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PartSelect Number PS1016963
This part is used to turn the drive belt with the help of the motor or transmission.
This part works with the following brands: GE, Hotpoint & Kenmore.
This part fixes the following symptoms:
The main drive belt is designed to work with the motor pulley and spin the drum until it comes up to speed.
NOTE: Per factory measures 48.4" at rest & 51.2" when working.
Ordered new Parts. Removed old/worn parts. Found that the "hammering" from a loose pulley had worn and deformed the edges of the shaft where the flats are to accept new pulley.Gently filed the flats with the flat surface of the file and filed the hump on the shaft that the "hammering" created. Take extreme caution to not file surfaces too much, because new pulley will be loose and the next step is to replace the drum shaft.($$$$) Pulley did not fit 100% (Had some slop) but that was from material being worn away from "hammering" effect. Torqued with Torque wrench and added green 609 loctite compound - this is meant to help adhere and take up some loose fit in assemblies. - Drawback to Loctite is most have to be heated to 300 to 400 degrees to remove, or pulley will need to be cut off and ruined, I further repair/removal of pulley is necessary. This is an Easy Fix/Replacement of parts.... The hard part is filing the drum shaft surfaces to accept the new pulley, and getting the belt back on - Belt is tight but needs to be stretched on like putting a bike chain back on.Washer now spins and sounds like a dream!- Good Luck!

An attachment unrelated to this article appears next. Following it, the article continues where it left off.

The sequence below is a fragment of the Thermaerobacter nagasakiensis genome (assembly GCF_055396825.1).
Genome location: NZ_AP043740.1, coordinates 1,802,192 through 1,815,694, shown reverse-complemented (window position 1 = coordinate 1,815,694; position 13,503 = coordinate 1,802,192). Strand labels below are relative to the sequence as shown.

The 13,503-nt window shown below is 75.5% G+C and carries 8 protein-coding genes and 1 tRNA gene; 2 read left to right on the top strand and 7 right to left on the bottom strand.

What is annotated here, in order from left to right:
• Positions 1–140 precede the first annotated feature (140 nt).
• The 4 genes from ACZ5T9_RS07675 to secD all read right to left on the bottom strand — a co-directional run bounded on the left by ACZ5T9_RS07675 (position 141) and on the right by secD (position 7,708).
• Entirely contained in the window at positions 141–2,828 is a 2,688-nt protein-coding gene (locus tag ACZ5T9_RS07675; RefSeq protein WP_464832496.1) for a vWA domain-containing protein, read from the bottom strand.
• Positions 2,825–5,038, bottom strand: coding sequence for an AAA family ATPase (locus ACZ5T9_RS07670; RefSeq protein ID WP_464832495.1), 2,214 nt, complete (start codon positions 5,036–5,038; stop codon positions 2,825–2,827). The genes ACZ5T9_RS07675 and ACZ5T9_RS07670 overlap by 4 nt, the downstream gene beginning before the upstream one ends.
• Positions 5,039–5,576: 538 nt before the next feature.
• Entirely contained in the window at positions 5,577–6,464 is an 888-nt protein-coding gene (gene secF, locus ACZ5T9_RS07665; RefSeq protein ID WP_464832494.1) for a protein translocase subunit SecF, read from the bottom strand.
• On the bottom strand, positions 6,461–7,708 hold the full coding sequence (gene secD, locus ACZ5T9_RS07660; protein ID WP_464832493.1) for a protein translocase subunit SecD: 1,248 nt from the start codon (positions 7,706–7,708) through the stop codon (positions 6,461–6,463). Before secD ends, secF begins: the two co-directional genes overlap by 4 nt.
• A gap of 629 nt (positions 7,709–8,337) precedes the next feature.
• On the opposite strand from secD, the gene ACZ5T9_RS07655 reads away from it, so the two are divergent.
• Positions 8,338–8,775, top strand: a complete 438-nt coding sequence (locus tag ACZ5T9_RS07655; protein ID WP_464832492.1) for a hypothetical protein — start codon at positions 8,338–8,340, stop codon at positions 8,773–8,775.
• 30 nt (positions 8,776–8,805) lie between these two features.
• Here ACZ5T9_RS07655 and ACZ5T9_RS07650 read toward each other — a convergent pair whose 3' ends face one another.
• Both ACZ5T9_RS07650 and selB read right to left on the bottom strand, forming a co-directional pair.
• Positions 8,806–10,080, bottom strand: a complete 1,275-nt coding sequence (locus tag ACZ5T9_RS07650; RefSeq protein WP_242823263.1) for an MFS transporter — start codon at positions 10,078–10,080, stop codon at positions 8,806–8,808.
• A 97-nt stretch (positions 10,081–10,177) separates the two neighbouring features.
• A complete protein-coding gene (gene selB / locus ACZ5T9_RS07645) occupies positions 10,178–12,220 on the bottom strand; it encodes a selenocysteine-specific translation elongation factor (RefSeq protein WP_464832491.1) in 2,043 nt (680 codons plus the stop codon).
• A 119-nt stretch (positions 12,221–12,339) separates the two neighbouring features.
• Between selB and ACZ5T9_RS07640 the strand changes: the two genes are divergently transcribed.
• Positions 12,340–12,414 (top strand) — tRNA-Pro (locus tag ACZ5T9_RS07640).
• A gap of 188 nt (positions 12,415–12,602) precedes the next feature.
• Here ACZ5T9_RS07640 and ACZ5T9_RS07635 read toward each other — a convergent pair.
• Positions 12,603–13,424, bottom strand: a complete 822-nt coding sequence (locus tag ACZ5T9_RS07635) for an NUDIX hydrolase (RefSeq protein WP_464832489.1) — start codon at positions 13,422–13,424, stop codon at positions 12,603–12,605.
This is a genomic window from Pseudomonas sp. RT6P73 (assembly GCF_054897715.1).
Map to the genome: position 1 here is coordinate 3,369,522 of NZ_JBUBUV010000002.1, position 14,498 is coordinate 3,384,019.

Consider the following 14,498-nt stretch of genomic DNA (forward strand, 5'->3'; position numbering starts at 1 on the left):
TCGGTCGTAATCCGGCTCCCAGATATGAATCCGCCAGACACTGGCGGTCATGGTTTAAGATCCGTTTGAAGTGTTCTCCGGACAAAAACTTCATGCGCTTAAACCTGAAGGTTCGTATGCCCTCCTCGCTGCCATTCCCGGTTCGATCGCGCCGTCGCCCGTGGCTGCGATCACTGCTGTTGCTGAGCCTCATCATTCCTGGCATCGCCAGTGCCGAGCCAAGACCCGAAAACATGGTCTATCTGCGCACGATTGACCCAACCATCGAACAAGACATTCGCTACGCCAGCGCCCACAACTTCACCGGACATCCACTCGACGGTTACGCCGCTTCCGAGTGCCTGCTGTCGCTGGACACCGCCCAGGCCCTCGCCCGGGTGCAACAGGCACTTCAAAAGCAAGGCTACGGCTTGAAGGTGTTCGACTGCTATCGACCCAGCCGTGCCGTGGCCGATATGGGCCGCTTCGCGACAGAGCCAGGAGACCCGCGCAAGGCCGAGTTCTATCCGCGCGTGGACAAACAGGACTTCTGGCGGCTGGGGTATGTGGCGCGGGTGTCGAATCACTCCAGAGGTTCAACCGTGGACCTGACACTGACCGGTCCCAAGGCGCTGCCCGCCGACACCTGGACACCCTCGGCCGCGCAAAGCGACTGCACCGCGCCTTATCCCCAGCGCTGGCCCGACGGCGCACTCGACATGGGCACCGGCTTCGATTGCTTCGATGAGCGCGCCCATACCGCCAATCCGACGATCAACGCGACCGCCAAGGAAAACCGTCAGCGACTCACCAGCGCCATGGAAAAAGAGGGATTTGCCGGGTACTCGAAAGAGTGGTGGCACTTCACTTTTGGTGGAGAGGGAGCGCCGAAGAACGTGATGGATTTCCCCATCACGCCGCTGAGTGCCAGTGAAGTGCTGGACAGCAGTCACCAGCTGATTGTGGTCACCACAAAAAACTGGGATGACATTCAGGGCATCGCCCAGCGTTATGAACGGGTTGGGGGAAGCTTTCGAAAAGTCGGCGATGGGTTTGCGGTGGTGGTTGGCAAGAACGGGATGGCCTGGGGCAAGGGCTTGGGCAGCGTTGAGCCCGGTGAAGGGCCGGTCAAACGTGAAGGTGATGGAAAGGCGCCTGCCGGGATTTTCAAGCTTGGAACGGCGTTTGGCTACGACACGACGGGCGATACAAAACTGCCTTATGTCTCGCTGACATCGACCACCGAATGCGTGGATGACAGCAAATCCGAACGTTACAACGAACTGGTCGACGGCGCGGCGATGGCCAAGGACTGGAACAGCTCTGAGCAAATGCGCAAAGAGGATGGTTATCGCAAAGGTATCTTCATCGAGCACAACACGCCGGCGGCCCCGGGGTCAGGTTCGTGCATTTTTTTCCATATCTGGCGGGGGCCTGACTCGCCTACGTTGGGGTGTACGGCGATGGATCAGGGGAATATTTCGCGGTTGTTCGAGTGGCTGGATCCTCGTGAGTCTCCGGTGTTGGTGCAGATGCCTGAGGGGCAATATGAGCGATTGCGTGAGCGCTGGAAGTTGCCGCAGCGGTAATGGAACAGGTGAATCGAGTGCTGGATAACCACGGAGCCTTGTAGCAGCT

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I followed the steps in the You Tube video on this topic. Search for "washing machine repair - replacing the drive pulley" in your favorite search engine. The video is very well done and it is a simple fix. Before I put on the new drive pulley and nut, I vacuumed up and then wiped down the black dust around the drive pulley shaft (as well as on the inside floor of the washer) to make sure the drive pulley slid onto the shaft using the hand banging method described in the video (dust was likely from the belt due to the excessive movement of the drive pulley). While it may be possible to tighten the nut without a torque wrench, I personally had trouble judging the appropriate 44 ft lbs of torque without it (i.e. my snug required more than a quarter turn per the optional instructions). The torque wrench provided me with the assurance that I installed the drive pulley correctly.Two of my shocks were leaking slightly so I assumed that was the primary issue and replaced all 4 at quite a hefty cost. It helped with the noise but not significantly. If you do have a loud noise during the spin cycle, do yourself a favor and check the play in the drive pulley and look for the black dust before you diagnose the problem to be something else. The online diagnostic tool showed the drive pulley as being the highest probability of being the issue so, sadly, I have no excuses...
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